WALNUT CREEK -- When Chuck Smith joined the Navy in 1943, he was part of an officers training program so expeditious that its graduates were dubbed "90-day wonders."

"They had to rush us through," said Smith, 90, who served in World War II.

This weekend, Smith will be rushed again. This time in a good way.

Through the auspices of Honor Flight Network, a nonprofit organization that transports veterans from all over the country to Washington, D.C., Smith will spend the weekend in the nation's capital.

The Walnut Creek resident will be one of 32 veterans on a flight leaving San Francisco on Friday morning, and his son Bryan Smith will be one of the traveling party's 18 trained guardians.

Charles Smith, 90, of Walnut Creek, a Navy veteran who served in World War II, holds up a photo of himself in the Navy in 1942, in Walnut Creek, Calif.,
Charles Smith, 90, of Walnut Creek, a Navy veteran who served in World War II, holds up a photo of himself in the Navy in 1942, in Walnut Creek, Calif., Tuesday, April 16, 2013. Smith is scheduled for a trip to Washington, D.C. to visit the World War II monument on the Washington Mall, arranged by the Honor Flight Network, a nonprofit that arranges for veterans to visit Washington, D.C., with priority given to senior veterans. (Dan Rosenstrauch/Staff) (DAN ROSENSTRAUCH)

On Friday night, the veterans will have a banquet. On Saturday, they'll tour Arlington Cemetery, where they will see the changing of the guard at the Tomb of the Unknown Soldier; the Pentagon; the World War II Memorial; the Vietnam Wall; and the Lincoln Memorial.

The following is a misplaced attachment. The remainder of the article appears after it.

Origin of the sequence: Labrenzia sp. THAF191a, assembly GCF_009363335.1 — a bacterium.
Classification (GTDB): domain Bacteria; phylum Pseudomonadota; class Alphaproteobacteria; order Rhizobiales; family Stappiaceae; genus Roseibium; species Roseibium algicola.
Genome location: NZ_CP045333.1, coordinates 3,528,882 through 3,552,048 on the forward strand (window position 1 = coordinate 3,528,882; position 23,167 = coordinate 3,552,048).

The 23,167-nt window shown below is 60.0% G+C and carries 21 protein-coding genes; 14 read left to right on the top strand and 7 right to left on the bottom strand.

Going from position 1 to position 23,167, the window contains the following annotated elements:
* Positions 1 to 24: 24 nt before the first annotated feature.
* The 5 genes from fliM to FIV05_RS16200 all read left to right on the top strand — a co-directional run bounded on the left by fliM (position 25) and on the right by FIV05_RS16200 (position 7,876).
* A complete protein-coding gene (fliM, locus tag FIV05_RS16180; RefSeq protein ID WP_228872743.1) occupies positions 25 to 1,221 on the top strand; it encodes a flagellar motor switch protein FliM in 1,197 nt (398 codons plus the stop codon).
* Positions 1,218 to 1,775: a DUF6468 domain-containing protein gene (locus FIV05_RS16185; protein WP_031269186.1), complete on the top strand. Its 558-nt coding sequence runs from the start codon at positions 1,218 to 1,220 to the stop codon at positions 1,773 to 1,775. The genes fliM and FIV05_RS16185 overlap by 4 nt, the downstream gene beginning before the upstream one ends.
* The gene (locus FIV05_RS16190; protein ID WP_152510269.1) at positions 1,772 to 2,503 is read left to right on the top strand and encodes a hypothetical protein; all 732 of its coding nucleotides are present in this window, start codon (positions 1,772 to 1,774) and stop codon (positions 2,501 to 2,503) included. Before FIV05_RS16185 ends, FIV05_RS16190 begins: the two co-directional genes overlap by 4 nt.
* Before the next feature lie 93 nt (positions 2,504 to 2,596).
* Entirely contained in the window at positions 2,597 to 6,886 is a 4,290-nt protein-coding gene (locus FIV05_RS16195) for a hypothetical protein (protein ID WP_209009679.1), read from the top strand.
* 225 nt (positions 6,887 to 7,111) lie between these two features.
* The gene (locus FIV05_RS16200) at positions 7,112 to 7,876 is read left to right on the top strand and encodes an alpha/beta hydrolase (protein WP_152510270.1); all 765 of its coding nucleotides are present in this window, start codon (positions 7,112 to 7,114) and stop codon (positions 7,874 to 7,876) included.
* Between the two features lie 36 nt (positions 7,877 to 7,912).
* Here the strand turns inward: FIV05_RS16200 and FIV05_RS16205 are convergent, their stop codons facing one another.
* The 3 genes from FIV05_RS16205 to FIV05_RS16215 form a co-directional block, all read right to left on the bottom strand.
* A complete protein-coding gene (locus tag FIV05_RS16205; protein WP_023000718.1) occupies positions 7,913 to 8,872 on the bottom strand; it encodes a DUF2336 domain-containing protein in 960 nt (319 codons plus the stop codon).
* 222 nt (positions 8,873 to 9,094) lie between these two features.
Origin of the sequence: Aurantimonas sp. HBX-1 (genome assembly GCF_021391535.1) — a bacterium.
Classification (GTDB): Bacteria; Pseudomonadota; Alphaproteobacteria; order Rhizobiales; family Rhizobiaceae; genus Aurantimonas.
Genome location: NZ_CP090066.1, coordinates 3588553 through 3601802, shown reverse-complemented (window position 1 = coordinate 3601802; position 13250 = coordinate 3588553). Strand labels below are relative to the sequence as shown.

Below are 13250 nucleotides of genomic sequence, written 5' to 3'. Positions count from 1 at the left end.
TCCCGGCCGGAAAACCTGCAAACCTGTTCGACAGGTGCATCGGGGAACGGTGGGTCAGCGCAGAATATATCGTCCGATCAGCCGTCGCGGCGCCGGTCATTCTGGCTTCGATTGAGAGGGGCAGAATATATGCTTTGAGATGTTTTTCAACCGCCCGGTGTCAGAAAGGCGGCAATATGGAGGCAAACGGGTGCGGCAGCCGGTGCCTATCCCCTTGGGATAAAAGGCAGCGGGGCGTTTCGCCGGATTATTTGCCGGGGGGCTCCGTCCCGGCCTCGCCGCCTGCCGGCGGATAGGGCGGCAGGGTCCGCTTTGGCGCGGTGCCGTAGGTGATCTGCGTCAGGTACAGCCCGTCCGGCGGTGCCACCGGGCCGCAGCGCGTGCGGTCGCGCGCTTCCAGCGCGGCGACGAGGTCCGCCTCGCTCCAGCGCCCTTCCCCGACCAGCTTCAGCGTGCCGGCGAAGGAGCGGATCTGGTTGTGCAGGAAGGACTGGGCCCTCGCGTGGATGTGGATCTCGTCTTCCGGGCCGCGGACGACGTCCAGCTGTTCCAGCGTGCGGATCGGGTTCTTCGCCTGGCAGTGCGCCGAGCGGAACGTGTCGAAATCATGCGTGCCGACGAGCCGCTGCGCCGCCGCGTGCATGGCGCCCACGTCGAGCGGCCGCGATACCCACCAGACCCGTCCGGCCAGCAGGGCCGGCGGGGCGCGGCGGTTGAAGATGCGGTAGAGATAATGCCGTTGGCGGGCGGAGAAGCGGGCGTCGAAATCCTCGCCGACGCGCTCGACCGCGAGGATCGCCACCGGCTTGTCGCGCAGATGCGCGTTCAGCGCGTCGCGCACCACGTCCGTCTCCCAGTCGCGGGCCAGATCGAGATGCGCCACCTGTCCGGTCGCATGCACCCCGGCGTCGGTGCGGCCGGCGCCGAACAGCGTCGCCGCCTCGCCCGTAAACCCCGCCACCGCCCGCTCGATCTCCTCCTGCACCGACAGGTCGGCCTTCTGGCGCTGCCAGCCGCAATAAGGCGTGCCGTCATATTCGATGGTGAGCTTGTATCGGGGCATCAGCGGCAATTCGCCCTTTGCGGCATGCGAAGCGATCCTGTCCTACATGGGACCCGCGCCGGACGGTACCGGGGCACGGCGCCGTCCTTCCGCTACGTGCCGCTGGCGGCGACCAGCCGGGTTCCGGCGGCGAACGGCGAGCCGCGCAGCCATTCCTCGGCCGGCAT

"They've promised us a wonderful time," Chuck Smith said.

It's all in a day's work, said Tom Johnson, head of Honor Flight Network's hub in Anderson, just south of Redding.

"They're a life-changing experience," Johnson said of the trips, which are funded through donations. "The vets come home different people, a lot of them."


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Honor Flight Network was founded in 2005 in Washington, D.C. Since then, regional hubs have been established in 40 states. Veterans apply for trips, which are taken when funding is available. When Johnson established his hub in 2008, he had 1,800 applications before the first trip got off the ground.

Smith's experience figures to be a fitting postscript to perhaps the most agreeable duty any service member experienced during World War II. Admitted to the Navy despite being color blind -- "That's how desperate they were," he said -- he was deployed to the Mediterranean Sea on an LCI (Landing Craft Infantry). As his unit neared the Strait of Gibraltar they were informed that the D-Day invasion had been initiated. Shortly thereafter, Smith's ship was called to battle stations for the one and only time during his service.

"I was so glad nothing happened," he said.

They arrived in France just as the Germans were retreating.

"We got to invade the French Riviera," Smith said. "The Germans left. We had liberty by noon. It sounds like I'm making this up."

Smith's LCI rotated between Italy, North Africa and France. Once home, Smith requested to be assigned to a bigger ship and wound up on an LST (Landing Ship Tank; or as he called it, Long Slow Target).

His ship was assigned to the Pacific theater and arrived in Japan just after war's end. He's thankful for his opportunity to see "three-quarters of the world" under relatively benign circumstances.

"I had a gun, but I never fired at anything except in exercises," he said. "If I ever had to design a trip where I was supposed to go through opposition and survive, this was it."

Contact Gary Peterson at 925-952-5053. Follow him on Twitter at twitter.com/garyscribe.